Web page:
As designers, it’s helpful to step back and consider our role in shaping our rapidly emerging future. I came across some work by Stanford d.School - K12 Lab Equity-Centered Design on “Equity Design for Education” and it really struck a chord with me. It resonated because it made me stop and think about how I as an individual can either reinforce our current culture and assumptions or change them. It gave me pause to consider my role, how I impact that structure in ways both small and large.
A few words about d.school’s work — I learned that in spring 2016, a group at Stanford started exploring the intersection of design thinking and diversity, inclusion and equity. They reached out to the National Equity Project and equityXdesign to help develop an equity consciousness practice for education.
“Any system produces what it was designed to produce.” Of course, it does. However, this seemingly simple statement has a lot of power when I stopped to think about it in terms of education. What is our education system actually designed to produce? Consumers? Good citizens? Excellent test takers? It also has a lot of power when we stop and think of it in terms of our design work.
What exactly is our design work “producing” — not in the material sense but in the social and cultural sense? What systems of thought are we purposefully or unconsciously supporting or undermining? I am quite familiar with the word diversity, but I had to take some time to consider the word equity. How is equity different from diversity?
When I dug into the concept of equity, several definitions came up, but the one that spoke most clearly to me is the following: “Equity means every child receives what they need to develop to their full academic and social potential.” It takes into consideration the individual and how we start in different spots and aim at different directions but should all have the chance to reach our potential.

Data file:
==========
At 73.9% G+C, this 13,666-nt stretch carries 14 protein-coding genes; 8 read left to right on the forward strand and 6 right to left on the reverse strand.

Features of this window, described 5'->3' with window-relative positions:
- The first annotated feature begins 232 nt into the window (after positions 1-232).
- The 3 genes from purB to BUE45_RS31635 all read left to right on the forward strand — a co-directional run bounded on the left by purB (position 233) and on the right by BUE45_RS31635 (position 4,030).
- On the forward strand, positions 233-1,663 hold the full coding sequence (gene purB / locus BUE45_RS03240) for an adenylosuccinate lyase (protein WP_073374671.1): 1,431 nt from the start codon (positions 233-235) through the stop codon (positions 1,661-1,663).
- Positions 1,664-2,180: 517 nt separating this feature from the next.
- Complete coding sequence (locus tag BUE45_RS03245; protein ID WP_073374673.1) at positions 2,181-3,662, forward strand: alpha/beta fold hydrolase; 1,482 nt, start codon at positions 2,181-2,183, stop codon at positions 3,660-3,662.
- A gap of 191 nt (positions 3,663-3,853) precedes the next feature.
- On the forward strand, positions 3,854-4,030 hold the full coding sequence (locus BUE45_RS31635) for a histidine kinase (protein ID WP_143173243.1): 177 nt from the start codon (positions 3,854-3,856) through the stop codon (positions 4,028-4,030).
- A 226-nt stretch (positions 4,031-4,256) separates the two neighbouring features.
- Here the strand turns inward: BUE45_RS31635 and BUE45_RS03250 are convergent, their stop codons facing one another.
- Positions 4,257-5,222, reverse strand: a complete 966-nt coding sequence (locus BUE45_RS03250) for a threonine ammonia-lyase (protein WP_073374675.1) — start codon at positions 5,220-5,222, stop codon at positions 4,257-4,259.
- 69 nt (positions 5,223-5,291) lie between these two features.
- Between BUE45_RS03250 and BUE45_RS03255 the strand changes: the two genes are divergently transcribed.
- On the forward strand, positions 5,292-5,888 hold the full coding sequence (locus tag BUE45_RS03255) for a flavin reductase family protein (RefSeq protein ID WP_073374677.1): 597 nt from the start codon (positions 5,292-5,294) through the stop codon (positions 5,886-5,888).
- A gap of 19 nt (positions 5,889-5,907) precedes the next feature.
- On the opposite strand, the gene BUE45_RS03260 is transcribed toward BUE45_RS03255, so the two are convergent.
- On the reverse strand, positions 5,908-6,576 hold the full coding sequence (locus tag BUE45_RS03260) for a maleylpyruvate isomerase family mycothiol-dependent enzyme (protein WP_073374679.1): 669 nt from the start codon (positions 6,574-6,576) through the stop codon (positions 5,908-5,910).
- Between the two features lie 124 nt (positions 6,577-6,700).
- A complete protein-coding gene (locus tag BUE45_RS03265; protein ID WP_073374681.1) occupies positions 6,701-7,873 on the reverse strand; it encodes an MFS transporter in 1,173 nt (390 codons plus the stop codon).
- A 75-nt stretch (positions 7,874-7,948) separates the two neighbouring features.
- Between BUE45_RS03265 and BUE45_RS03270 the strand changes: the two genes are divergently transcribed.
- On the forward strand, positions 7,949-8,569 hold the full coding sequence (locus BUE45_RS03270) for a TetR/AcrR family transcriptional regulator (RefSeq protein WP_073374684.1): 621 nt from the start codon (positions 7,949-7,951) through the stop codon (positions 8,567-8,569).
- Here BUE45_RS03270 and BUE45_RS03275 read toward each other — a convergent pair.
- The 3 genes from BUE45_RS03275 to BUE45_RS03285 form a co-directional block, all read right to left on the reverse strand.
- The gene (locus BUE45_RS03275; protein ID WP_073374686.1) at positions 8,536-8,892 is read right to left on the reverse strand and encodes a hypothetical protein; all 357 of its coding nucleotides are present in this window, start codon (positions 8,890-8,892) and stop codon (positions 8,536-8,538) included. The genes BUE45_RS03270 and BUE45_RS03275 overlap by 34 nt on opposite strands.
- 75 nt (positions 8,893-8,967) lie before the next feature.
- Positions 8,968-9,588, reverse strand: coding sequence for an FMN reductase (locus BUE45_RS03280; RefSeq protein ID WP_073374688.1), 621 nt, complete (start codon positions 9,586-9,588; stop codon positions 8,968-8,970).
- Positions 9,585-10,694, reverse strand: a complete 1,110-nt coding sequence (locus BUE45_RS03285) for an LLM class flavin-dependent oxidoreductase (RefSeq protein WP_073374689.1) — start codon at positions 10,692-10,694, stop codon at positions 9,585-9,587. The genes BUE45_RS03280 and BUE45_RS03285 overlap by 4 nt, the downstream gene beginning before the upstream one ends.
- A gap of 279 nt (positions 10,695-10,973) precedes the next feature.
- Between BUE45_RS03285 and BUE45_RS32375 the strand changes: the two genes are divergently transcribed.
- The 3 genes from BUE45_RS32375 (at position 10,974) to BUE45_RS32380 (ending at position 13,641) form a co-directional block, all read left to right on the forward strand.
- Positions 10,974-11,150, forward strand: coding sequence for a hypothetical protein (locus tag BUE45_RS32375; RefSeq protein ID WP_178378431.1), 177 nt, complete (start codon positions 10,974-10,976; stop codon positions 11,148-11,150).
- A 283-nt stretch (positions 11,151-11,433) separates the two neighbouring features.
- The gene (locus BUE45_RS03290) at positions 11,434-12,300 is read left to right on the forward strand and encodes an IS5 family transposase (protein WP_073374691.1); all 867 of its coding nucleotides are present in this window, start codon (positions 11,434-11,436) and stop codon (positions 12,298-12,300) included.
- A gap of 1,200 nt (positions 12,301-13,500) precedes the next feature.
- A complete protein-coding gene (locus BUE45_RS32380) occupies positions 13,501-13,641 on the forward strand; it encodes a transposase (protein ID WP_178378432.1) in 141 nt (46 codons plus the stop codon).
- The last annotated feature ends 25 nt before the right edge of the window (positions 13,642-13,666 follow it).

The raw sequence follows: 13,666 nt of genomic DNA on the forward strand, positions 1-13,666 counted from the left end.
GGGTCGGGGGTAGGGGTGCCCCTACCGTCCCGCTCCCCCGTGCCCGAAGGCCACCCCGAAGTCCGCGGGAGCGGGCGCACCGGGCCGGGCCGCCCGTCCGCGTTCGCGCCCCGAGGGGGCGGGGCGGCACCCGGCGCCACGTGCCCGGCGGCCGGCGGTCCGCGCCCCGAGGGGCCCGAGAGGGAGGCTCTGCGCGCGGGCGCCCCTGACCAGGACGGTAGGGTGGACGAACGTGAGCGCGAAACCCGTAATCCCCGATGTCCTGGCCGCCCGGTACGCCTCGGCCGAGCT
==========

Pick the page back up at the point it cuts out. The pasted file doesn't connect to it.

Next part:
Any system produces what it was designed to produce.
What makes equity seemingly impossible can be things like active oppression but also (and more difficult to spot) the oppression that is built into the assumptions, expectations and language of our everyday life. How does one even begin to imagine the scope of that or how to effect change? Again, what inspired me about the presentation from the d.school is that they suggest that we as individuals can make a difference and that starts with self-awareness. By being aware of our own biases and baggage, our assumptions and expectations, we can begin to design with fairness and a deeper form of empathy.
I invited my colleagues to a discussion on this topic to see what they thought. Our discussion was far ranging, at times emotional, and overall productive. We discussed that this starts with a personal journey of introspection. Looking at yourself, your situation, assumptions and expectations, and considering how these factors may be shaping one’s world view and thus informing the design work.
We discussed how being aware of and reflecting on the impact of our own beliefs and biases in relationship with/to the people we design for and their context can be practiced throughout the design thinking process. We talked about what might happen if we don’t take these things into consideration.
While we didn’t solve any problems over the course of our conversation, we all learned a lot and have committed to keeping the conversation going. We are endeavoring to build the time to notice our biases, address them, and move beyond them into our process. We will ask ourselves and each other to notice our own identity, values, emotions, biases, and assumptions in order to know what we are thinking and bringing to our work so that we can move forward with greater curiosity.
“All meaningful and lasting change begins on the inside.” — Martin Luther King, Jr.
A very heartfelt thanks to the organizations for their great work and inspiration on the topic, especially:
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